With the wave of disappointment that followed the launch of Destiny 2 and its two DLCs, there's little doubt that Bungie is desperately seeking a redemption story. It isn’t a good sign when the people who stuck by your company and its products for years leave in droves, rendering your latest multiplayer-centric game a relatively barren wasteland. With the release of Forsaken, Bungie is evidently hoping to convince some former fans to return. Whether or not the vast array of feedback-driven changes in Forsaken will create a resurgence of interest in the game is a whole other story.
In any case, the premise of the DLC directly addresses at least one complaint about Destiny 2's tone. Cayde-6, the comic relief Hunter Vanguard, is killed by Uldren Sov. You may also remember Uldren as the prince of the Awoken of the Reef from the first game. In Forsaken, he has led a mysterious new band of Fallen called the Scorn in an uprising against the Reef. Naturally, you swear revenge upon him. This time around, your character actually says that they will hunt Uldren down. By itself, this is a promising start to Forsaken’s story.
While you scour the new Tangled Shore area, you may notice that you're not alone. Along the way, you will encounter friendly NPCs who will fight by your side. Granted, these new allies aren’t very effective, nor do they appear often. However, they do give the battlefield a sense of livelihood that was missing in Destiny 2’s main campaign. You will also be working alongside Petra Venj, the former Awoken Queen’s Emissary, and the Spider, an enigmatic Fallen crime lord who is less than pleased to see the Scorn. For what it’s worth, Petra and the Spider are two of the most interesting vendors in Destiny’s history, outside of Eris Morn. It's entirely possible that it may be due to both their personalities and their actual role in progressing the story.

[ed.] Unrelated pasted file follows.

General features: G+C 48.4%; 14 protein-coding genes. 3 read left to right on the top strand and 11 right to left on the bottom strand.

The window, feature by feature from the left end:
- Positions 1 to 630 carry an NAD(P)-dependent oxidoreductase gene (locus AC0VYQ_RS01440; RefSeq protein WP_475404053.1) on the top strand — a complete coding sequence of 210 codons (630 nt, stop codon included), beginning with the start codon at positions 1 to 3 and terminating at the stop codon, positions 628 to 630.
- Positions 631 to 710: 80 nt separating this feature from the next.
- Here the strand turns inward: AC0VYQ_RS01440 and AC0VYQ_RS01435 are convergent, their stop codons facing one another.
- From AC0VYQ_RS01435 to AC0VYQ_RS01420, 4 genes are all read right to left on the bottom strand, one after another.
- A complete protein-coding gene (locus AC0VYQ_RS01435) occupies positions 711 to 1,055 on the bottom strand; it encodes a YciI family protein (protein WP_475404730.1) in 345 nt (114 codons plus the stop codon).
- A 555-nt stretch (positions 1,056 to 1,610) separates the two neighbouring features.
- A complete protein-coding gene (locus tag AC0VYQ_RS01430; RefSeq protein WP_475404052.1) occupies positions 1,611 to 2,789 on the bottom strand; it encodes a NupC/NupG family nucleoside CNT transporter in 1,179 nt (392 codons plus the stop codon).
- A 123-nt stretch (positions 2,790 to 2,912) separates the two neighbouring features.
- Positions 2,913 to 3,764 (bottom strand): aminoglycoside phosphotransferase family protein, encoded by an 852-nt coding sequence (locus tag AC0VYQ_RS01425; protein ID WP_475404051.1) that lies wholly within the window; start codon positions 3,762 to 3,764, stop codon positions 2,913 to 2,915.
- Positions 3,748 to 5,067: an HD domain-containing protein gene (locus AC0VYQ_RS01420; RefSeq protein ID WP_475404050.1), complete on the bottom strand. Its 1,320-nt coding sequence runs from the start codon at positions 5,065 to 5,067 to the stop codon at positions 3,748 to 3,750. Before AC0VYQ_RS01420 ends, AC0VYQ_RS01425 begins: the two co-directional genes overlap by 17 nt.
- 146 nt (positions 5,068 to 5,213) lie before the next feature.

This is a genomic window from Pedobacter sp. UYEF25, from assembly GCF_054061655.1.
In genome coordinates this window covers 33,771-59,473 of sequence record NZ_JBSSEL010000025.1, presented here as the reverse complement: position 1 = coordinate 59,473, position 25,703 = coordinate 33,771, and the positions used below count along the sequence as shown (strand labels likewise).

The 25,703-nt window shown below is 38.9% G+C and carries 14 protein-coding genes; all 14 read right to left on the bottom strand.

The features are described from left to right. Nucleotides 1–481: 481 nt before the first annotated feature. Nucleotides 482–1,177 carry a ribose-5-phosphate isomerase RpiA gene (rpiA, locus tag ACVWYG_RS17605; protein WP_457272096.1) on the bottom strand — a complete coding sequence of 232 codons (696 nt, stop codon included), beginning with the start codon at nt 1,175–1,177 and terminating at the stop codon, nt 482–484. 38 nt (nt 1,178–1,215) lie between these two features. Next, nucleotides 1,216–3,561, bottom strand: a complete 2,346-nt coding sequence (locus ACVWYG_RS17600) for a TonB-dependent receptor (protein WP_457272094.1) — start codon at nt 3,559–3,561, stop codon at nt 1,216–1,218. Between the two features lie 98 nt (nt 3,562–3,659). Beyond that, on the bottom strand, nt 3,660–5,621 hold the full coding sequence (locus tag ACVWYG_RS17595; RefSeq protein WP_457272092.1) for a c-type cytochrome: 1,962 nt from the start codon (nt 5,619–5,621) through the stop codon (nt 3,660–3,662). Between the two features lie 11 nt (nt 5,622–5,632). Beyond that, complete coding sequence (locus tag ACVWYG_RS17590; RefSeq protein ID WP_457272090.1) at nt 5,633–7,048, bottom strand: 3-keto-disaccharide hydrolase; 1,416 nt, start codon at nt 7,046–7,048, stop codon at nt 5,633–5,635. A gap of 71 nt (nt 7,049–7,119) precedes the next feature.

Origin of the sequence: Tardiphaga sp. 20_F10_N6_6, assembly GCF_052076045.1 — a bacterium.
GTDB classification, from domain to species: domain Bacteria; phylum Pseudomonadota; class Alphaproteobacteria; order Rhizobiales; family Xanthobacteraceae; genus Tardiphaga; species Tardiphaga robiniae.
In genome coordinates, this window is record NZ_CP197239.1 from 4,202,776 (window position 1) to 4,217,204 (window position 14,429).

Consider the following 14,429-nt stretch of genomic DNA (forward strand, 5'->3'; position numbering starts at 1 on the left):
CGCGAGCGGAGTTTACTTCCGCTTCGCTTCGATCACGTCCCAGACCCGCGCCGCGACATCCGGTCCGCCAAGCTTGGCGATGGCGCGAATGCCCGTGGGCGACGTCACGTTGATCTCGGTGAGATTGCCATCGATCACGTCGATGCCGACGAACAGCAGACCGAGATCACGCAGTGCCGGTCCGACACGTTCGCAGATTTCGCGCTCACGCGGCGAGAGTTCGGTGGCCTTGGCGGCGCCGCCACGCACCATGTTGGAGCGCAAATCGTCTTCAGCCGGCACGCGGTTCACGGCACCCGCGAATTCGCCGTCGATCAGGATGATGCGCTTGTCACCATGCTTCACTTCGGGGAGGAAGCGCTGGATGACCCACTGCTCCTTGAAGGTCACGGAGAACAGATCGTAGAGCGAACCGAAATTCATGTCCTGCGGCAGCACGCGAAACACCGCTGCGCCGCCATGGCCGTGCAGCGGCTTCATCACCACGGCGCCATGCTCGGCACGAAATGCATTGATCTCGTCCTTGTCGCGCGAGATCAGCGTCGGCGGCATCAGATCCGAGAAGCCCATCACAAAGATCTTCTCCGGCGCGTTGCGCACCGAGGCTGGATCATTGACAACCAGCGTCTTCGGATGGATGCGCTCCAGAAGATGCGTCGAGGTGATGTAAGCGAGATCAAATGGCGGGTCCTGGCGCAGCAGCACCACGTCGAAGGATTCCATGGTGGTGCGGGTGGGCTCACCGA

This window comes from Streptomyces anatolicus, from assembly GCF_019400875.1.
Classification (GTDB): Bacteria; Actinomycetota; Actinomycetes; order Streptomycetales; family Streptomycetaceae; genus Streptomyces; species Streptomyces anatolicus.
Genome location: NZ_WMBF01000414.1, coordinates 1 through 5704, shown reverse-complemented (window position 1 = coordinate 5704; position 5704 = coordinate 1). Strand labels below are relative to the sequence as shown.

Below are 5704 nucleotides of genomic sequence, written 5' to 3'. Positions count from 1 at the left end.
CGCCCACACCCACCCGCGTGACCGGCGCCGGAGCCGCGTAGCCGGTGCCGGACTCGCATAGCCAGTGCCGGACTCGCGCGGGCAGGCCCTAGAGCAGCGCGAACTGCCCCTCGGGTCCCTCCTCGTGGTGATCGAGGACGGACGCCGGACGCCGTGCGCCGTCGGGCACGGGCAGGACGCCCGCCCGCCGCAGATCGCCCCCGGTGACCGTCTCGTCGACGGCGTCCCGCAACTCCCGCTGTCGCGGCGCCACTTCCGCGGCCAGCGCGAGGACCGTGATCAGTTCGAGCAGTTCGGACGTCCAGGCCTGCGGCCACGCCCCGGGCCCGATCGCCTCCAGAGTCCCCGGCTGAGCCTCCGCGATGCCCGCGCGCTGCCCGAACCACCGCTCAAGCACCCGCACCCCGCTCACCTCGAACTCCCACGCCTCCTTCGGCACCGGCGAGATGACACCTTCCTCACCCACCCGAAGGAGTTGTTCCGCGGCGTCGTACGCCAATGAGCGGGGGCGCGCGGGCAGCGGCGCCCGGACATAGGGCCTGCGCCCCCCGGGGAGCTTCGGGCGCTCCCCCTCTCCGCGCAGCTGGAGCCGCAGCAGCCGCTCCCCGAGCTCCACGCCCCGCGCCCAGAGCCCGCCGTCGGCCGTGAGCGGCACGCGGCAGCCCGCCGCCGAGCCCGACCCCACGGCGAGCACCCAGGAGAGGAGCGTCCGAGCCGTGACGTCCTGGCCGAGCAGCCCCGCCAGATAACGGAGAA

Of course, no discussion about Destiny 2: Forsaken would be complete without mentioning the antagonists. Uldren Sov’s actions may be unambiguously evil, but he turns out to be quite intriguing as the story unravels through several cutscenes. His comparatively noble motivations and devotion further reinforce the intrigue. Yet, as we all know, good intentions can still lead one to evil actions. Needless to say, Forsaken’s ending also has some potentially major implications for future games in the Destiny series.
Uldren’s minions, the Scorn, are slightly less mysterious, but at least they aren’t merely reskinned Fallen. The Scorn’s basic foot soldiers still follow the usual archetypes of enemies, but they thankfully have an arsenal of unique new abilities. For example, certain Scorn can deploy a totem to make their allies more resilient in combat, some can turn into a slow-moving mist to help them move around without getting blasted to pieces, and they almost all seem to favor relatively powerful, slow attacks. Unfortunately, the Scorn appears to have undergone the same training as the majority of Destiny 2's enemies, employing the brilliant strategy of standing out in the middle of nowhere, occasionally lumbering towards you, and getting shot in the face.
Unsurprisingly, the Scorn Barons are significantly more powerful than their lesser peers, making them great side bosses. That the Barons taunt you throughout the campaign is a nice touch, if a bit clichéd. As you learn from the Spider, each of the Barons has their own theme. For instance, one loves vehicles, so their boss fight is going to revolve around taking down a really annoying Pike armed with rockets. Another, appropriately dubbed the Trickster, is going to make you question if Bungie created Exotic Engrams for the sole purpose of messing with people. Overall, the Scorn isn’t going to be the most interesting (or the smartest) group of enemies that you will ever face, but they provide a fair challenge without being too bullet-spongy or monotonous to fight.